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Dow and S&P 500 Close at Records as Slower Hiring Eases Inflation Fears

The Dow Jones Industrial Average and S&P 500 close at records and tech shares rally as a weaker-than-expected U.S. jobs report eases fears about rising inflation.

The Dow Jones Industrial Average and S&P 500 closed at records on Friday and tech shares rallied as a weaker-than-expected U.S. jobs report eased fears about rising inflation.

The Dow closed up 229 points, or 0.66%, to 34,777, the S&P 500 rose 0.74% to 4,232, and the tech-heavy Nasdaq gained 0.88% to 13,752. 

The Dow and S&P 500 also traded at all-time intraday highs on Friday.

For the week, the Dow rose 2.7%, the S&P 500 gained 1.2% and the Nasdaq fell 1.5%.

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U.S. employers added 266,000 jobs in April, far below forecasts that called for close to 1 million. Wages jumped, rising 0.3% on the year, suggesting new workers will need to be paid even higher salaries if they are to return to the workforce.

"These numbers are extremely disappointing for the economy, but strangely enough not for the market," said Cliff Hodge, chief investment officer for Cornerstone Wealth in Charlotte. 

"The market is rallying as the disappointment leaves the door open for the (Federal Reserve) to keep financial conditions easy for longer and delays the tapering and rate-hiking conversations for the time being." 

"The report also highlights the unintended consequences of all the stimulus that has been pumped into the economy. People aren’t being incentivized to work. Available jobs are plentiful, yet businesses are having a very difficult time filling them as potential employees are flush with cash from the recent rounds of stimulus checks," Hodge added.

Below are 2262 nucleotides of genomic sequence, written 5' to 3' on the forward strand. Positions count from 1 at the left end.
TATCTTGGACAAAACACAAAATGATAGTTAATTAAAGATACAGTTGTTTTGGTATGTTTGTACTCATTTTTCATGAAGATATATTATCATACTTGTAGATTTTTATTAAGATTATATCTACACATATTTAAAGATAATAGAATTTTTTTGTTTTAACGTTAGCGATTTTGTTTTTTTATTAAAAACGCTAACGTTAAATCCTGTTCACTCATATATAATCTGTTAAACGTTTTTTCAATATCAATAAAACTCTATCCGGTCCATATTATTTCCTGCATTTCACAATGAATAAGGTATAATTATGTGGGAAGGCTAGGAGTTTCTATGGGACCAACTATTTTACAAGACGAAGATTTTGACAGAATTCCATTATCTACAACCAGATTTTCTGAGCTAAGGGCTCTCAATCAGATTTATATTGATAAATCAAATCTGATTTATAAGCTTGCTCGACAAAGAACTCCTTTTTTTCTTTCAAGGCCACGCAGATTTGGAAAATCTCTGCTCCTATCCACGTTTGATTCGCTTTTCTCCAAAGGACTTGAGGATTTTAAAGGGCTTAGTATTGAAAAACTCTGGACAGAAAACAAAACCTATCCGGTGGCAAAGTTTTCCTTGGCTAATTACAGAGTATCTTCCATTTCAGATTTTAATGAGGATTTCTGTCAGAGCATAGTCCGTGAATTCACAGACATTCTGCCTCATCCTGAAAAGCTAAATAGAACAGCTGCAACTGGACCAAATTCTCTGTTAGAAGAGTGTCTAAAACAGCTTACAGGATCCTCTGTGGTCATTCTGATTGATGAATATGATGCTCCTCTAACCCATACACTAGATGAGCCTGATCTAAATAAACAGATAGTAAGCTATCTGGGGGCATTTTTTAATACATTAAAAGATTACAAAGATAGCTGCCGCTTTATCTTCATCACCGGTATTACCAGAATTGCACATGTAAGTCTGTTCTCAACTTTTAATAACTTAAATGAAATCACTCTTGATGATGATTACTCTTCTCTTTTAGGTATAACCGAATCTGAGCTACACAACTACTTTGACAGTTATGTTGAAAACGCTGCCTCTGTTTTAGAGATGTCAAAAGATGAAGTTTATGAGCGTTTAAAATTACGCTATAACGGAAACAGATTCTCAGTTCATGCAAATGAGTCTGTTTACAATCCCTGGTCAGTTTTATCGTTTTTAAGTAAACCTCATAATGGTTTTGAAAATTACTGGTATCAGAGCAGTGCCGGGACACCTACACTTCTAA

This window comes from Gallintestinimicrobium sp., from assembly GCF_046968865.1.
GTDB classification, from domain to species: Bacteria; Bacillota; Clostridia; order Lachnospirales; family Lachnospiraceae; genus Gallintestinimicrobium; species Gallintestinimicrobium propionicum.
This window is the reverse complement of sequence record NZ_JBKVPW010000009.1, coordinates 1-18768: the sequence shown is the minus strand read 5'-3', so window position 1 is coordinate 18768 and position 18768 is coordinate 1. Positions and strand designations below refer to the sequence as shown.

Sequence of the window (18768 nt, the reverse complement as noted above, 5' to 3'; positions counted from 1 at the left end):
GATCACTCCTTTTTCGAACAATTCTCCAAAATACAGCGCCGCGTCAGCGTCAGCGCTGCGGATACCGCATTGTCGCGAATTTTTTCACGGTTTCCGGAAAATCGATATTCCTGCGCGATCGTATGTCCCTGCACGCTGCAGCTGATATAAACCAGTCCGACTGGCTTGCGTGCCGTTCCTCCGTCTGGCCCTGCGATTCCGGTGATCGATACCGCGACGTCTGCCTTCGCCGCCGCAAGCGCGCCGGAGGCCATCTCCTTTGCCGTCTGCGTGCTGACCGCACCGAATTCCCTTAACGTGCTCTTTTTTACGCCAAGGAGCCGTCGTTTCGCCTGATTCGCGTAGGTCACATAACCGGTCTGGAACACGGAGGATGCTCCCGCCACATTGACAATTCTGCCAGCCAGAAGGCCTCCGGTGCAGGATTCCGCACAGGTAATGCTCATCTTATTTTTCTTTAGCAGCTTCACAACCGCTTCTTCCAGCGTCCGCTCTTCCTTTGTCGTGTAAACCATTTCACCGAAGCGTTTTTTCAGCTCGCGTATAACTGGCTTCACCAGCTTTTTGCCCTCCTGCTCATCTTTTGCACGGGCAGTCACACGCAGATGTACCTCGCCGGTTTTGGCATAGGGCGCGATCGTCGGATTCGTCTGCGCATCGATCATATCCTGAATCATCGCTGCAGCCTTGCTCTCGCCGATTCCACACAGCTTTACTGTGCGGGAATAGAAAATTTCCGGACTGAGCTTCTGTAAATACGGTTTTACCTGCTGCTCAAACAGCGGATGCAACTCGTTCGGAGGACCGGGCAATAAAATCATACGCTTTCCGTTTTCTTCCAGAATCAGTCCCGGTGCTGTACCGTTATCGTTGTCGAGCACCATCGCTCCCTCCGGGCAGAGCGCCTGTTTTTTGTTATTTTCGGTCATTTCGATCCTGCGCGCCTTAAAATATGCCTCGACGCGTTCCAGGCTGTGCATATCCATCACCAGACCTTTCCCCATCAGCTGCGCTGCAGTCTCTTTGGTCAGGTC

The unemployment rate last month edged higher to 6.1%.

Treasury yields rose to 1.577%. The benchmark 10-year Treasury dropped briefly to below 1.5% on Friday as inflation risks ebbed.

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Stocks have traded higher in recent weeks amid optimism that the pandemic in the U.S. was receding. Vaccination programs have helped people get back to work and allowed restrictions to be lifted.

But with the reopening of the economy has come concern about rising inflation and worries the Federal Reserve could begin tapering its $120 billion of monthly asset purchases.

The Federal Reserve has remained united in its message on inflation risks and its commitment to keeping interest rates at record lows for at least the next two years.

However, economists have begun suggesting that the Fed is increasingly likely to start pulling back on its monthly bond purchases in the second half of the year.

The Federal Reserve said Thursday in its semiannual financial stability report that elevated risk appetite was increasing "vulnerabilities" in the U.S. financial system.

"Vulnerabilities associated with elevated risk appetite are rising,” said Fed Gov. Lael Brainard, the head of the Fed's financial stability committee, in a statement. 

“The combination of stretched valuations with very high levels of corporate indebtedness bear watching because of the potential to amplify the effects of a re-pricing event.”

Some asset prices "may be vulnerable to significant declines should risk appetite fall," the central bank cautioned.

Copper prices soared to an all-time high on expectations demand will increase as economies reopen.

Soaring revenue helped sports-betting platform DraftKings  (DKNG) - Get DraftKings Inc. (DKNG) Report post better-than-expected first-quarter results and boost its fiscal-year revenue guidance. 

Peloton Interactive  (PTON) - Get Peloton Interactive, Inc. Class A Report finished up slightly Friday after the fitness technology company said revenue in its fiscal third quarter than doubled and that the hit it will take from a recall of its treadmills would be less than feared.

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